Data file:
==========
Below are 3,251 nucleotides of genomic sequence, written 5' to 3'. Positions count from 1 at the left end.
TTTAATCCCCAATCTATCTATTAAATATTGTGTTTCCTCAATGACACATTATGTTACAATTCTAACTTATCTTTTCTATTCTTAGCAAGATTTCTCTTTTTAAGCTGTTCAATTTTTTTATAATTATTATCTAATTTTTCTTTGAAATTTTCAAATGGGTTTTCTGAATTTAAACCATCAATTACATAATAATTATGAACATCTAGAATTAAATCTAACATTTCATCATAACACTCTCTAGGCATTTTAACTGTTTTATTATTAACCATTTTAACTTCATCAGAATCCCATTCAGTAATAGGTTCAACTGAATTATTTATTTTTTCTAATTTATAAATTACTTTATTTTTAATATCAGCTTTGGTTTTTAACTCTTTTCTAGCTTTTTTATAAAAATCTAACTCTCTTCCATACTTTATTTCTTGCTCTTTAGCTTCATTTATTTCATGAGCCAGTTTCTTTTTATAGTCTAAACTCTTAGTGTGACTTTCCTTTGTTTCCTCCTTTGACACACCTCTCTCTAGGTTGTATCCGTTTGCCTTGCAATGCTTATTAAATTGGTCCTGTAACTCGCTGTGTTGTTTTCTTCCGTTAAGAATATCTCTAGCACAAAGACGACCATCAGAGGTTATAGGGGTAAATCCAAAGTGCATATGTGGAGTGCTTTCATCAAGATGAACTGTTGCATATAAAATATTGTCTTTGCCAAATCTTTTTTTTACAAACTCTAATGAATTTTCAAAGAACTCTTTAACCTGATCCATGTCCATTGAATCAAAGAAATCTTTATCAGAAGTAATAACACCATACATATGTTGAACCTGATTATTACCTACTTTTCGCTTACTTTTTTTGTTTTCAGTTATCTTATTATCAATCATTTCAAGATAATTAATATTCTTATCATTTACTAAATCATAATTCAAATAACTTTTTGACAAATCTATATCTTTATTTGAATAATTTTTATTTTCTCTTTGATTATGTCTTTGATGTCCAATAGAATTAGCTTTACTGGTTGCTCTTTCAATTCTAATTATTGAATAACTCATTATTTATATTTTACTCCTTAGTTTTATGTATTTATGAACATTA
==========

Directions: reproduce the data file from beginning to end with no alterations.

Below are 3,251 nucleotides of genomic sequence, written 5' to 3'. Positions count from 1 at the left end.
TTTAATCCCCAATCTATCTATTAAATATTGTGTTTCCTCAATGACACATTATGTTACAATTCTAACTTATCTTTTCTATTCTTAGCAAGATTTCTCTTTTTAAGCTGTTCAATTTTTTTATAATTATTATCTAATTTTTCTTTGAAATTTTCAAATGGGTTTTCTGAATTTAAACCATCAATTACATAATAATTATGAACATCTAGAATTAAATCTAACATTTCATCATAACACTCTCTAGGCATTTTAACTGTTTTATTATTAACCATTTTAACTTCATCAGAATCCCATTCAGTAATAGGTTCAACTGAATTATTTATTTTTTCTAATTTATAAATTACTTTATTTTTAATATCAGCTTTGGTTTTTAACTCTTTTCTAGCTTTTTTATAAAAATCTAACTCTCTTCCATACTTTATTTCTTGCTCTTTAGCTTCATTTATTTCATGAGCCAGTTTCTTTTTATAGTCTAAACTCTTAGTGTGACTTTCCTTTGTTTCCTCCTTTGACACACCTCTCTCTAGGTTGTATCCGTTTGCCTTGCAATGCTTATTAAATTGGTCCTGTAACTCGCTGTGTTGTTTTCTTCCGTTAAGAATATCTCTAGCACAAAGACGACCATCAGAGGTTATAGGGGTAAATCCAAAGTGCATATGTGGAGTGCTTTCATCAAGATGAACTGTTGCATATAAAATATTGTCTTTGCCAAATCTTTTTTTTACAAACTCTAATGAATTTTCAAAGAACTCTTTAACCTGATCCATGTCCATTGAATCAAAGAAATCTTTATCAGAAGTAATAACACCATACATATGTTGAACCTGATTATTACCTACTTTTCGCTTACTTTTTTTGTTTTCAGTTATCTTATTATCAATCATTTCAAGATAATTAATATTCTTATCATTTACTAAATCATAATTCAAATAACTTTTTGACAAATCTATATCTTTATTTGAATAATTTTTATTTTCTCTTTGATTATGTCTTTGATGTCCAATAGAATTAGCTTTACTGGTTGCTCTTTCAATTCTAATTATTGAATAACTCATTATTTATATTTTACTCCTTAGTTTTATGTATTTATGAACATTA